Posts Tagged ‘coworkers’
Thursday, April 2nd, 2015
WBI: Justice is about to be meted out in Madison Wisconsin three years after Philip Otto took his own life though he was close to retirement from the WI Department of Corrections. Otto had transferred from one facility to another. The climate at Oakhill represented by the actions of several coworkers and led by one supervisor was extremely toxic and unwelcoming. After his death, investigations were conducted leading to terminations of key coworkers. The supervisor was allowed to retire. One captain was reinstated. Other workers filed an appeal with the Wisconsin Employment Relations Commission asking for reinstatement. The hearing examiner Stuart Levitan heard testimony during 16 days in 2013. I reviewed the record and testified on behalf of the State concluding that the fired employees (Rachel Koester, Matthew Seiler and Justyn Witscheber) had demeaned, harassed, bullied and disgraced their peer, Mr. Otto, who had transferred recently to their facility — new to the place, but a veteran corrections officer. Progress in the case reported below is that the hearing examiner ruled Rachel Koester was justly terminated, according to a pending decision released on March 4. … Gary Namie
Examiner: Firing of Oakhill Guard Following Suicide Was Proper
By Dee J. Hall, Wisconsin State Journal, March 31, 2015
A hearing examiner has determined that the state Department of Corrections properly fired a guard who allegedly shunned and belittled a fellow officer who later committed suicide.
Philip Otto, 52, killed himself in March 2012 after what his wife, daughter and co-workers described as a pattern of bullying by fellow employees at Oakhill Correctional Institution.
The 20-year DOC veteran’s death came just months before he planned to retire with full benefits, his wife, Peggy Otto, told the State Journal in 2012.
In the proposed decision dated March 4, Wisconsin Employment Relations Commission examiner Stuart Levitan found the firing of correctional officer Rachel Koester was justified. He cited an internal investigation launched after Otto’s death in which dozens of Oakhill staffers were interviewed.
Tags: bullying, coworkers, Oakhill, Philip Otto, Rachel Koester, suicide, Wisconsin Dept of Corrections
Posted in Rulings by Courts, Target Tale, WBI Education | 1 Archived Comment | Post A Comment (
Thursday, October 16th, 2014
WBI Research/Instant Poll: 2014 – D
WBI credits friend and researcher Loraleigh Keashly for coining the term Emotional Abuse at Work as synonym for workplace bullying. Her 1998 review of the then-current scientific literature was aptly titled. Bullying always impacts the targeted person’s emotional state. The effect is always negative, not positive. In most cases, individuals are either happy or emotionally neutral at work, content to do their jobs. Bullying comes unannounced and uninvited. It compels immediate attention. All of one’s cognitive resources are deployed to cope with the psychological assault.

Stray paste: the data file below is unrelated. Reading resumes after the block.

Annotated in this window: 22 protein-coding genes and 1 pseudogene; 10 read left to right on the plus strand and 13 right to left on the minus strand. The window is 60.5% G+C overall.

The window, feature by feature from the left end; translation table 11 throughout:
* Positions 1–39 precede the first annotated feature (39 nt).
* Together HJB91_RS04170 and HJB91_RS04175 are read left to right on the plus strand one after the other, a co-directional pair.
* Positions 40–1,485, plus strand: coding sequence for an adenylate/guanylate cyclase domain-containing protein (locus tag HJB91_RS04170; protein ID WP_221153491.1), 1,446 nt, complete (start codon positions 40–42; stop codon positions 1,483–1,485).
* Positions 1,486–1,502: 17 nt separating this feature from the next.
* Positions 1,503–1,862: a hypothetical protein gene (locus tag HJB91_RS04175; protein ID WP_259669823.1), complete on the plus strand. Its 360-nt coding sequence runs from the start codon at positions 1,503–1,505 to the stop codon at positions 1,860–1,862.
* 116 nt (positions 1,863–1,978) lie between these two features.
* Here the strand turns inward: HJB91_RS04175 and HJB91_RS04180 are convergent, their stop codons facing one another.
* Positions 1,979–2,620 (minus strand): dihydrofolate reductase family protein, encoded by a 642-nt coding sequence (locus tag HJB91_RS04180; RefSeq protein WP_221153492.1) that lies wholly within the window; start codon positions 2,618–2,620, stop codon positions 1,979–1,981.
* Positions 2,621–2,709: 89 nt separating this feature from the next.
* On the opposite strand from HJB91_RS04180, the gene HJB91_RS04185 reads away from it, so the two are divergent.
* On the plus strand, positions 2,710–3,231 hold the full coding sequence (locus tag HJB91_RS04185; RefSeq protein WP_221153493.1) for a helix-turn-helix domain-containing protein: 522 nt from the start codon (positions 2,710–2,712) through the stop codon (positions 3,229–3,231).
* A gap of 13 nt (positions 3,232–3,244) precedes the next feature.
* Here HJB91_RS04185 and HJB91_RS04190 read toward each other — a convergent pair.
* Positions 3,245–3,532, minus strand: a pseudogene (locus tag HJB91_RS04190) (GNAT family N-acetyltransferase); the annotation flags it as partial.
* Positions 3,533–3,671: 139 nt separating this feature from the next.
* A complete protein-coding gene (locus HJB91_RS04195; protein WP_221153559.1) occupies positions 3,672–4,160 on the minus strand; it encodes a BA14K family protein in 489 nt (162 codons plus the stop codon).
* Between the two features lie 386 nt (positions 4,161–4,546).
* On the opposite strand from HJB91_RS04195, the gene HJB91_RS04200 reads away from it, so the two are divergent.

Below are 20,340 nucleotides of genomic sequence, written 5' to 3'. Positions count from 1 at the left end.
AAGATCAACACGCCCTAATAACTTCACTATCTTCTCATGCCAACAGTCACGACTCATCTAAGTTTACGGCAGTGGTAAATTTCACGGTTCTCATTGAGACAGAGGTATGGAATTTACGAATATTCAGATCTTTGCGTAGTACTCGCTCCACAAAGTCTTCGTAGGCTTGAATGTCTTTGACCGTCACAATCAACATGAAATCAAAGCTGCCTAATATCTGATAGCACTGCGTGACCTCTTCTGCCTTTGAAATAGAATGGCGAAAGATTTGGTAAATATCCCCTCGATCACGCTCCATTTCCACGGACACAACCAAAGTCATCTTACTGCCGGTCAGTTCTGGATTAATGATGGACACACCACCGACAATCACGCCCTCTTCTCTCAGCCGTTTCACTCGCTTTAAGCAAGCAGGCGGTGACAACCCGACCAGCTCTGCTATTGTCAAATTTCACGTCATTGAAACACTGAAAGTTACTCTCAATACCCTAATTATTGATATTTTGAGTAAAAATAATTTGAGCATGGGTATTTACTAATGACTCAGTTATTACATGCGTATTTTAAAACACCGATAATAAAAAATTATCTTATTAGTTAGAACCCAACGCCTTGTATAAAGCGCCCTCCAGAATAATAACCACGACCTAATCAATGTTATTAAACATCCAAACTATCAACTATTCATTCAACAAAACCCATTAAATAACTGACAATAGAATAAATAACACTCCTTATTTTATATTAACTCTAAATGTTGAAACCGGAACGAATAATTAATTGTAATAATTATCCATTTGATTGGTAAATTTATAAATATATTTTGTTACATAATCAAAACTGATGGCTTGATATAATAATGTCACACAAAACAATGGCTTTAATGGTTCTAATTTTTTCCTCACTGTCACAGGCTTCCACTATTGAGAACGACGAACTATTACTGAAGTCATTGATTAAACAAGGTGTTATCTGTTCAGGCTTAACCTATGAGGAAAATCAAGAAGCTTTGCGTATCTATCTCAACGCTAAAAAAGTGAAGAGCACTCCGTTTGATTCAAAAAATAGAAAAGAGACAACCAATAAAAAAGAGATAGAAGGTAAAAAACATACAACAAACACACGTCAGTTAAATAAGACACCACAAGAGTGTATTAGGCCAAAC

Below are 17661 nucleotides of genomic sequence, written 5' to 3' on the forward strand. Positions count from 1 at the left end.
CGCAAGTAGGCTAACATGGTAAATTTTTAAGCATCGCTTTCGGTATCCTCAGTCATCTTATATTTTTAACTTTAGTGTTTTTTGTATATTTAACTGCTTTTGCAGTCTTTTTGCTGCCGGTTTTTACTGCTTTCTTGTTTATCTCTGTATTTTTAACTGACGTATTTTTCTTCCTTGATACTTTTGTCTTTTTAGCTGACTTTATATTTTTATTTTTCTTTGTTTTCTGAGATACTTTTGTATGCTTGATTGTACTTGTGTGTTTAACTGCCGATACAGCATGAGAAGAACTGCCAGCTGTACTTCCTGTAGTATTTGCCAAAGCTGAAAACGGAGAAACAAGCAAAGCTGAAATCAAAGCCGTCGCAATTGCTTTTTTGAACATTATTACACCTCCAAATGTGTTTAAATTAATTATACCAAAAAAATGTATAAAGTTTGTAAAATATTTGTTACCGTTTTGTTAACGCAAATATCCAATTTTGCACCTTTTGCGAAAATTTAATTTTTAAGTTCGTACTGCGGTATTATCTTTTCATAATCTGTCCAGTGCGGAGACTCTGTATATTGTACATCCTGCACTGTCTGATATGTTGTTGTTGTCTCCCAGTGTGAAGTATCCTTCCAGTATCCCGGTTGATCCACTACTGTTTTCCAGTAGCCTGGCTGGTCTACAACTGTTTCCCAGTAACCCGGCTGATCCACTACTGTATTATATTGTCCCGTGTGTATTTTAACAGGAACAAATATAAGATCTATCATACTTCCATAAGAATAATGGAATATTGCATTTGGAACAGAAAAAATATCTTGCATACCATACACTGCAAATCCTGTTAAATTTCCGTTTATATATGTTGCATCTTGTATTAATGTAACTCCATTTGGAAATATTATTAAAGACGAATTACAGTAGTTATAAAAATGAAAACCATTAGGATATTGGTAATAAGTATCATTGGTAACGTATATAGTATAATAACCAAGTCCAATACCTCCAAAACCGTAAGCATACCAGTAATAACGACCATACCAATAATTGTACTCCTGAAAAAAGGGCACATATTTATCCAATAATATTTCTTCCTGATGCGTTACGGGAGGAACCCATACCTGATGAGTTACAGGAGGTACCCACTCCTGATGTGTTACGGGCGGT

In worst cases, there is trauma that must be dealt with. In all cases, the target is stigmatized and social relations with coworkers strained. At the very least, the onset of bullying is a sad event. The once neutral or happy person is forced into negativity. At the outset, attempts to think “happy, positive thoughts” are overwhelmed by the negative reality imposed by the abuser.
Bullying triggers distress, the human stress response in reaction to the bully’s tactics, the stressors. If left unabated, prolonged distress leads to stress-related diseases, all sorts of health complications.
The most effective stress mitigation factor is social support. Validating human support can reverse the deleterious effects of emotional abuse. Isolation exacerbates the distress. Sometimes learning about the first-time experience can alleviate distress. After all, bullying is rather ambiguous when first experienced.
WBI research (WBI IP 2013-H) found that for 33% of bullied targets, their bullying at work was the first abuse ever experienced in their lives. Those people will take the longest to recognize Only 19% were bullied in school; they may or may not recognize the bullying happening to them at work because they might have expected bullying to have ended with school ending. Sadly, 44% of targets have a prior history with abuse from family experiences. Prior history alone does not guarantee instant recognition and labeling of the emotional abuse happening to them, but their visceral reactions become cues to recognition. They have “been there before” with respect to the emotional negativity; they have known fear, apprehension and anxiety.
WBI Instant Polls are online single-question surveys that rely upon self-selected samples of individuals bullied at work (typically 98% of any sample). No demographic data are collected. Our non-scientific Instant Polls accurately depict the perceptions of workers targeted for bullying at work as contrasted with the views of all adult Americans in our scientific national surveys.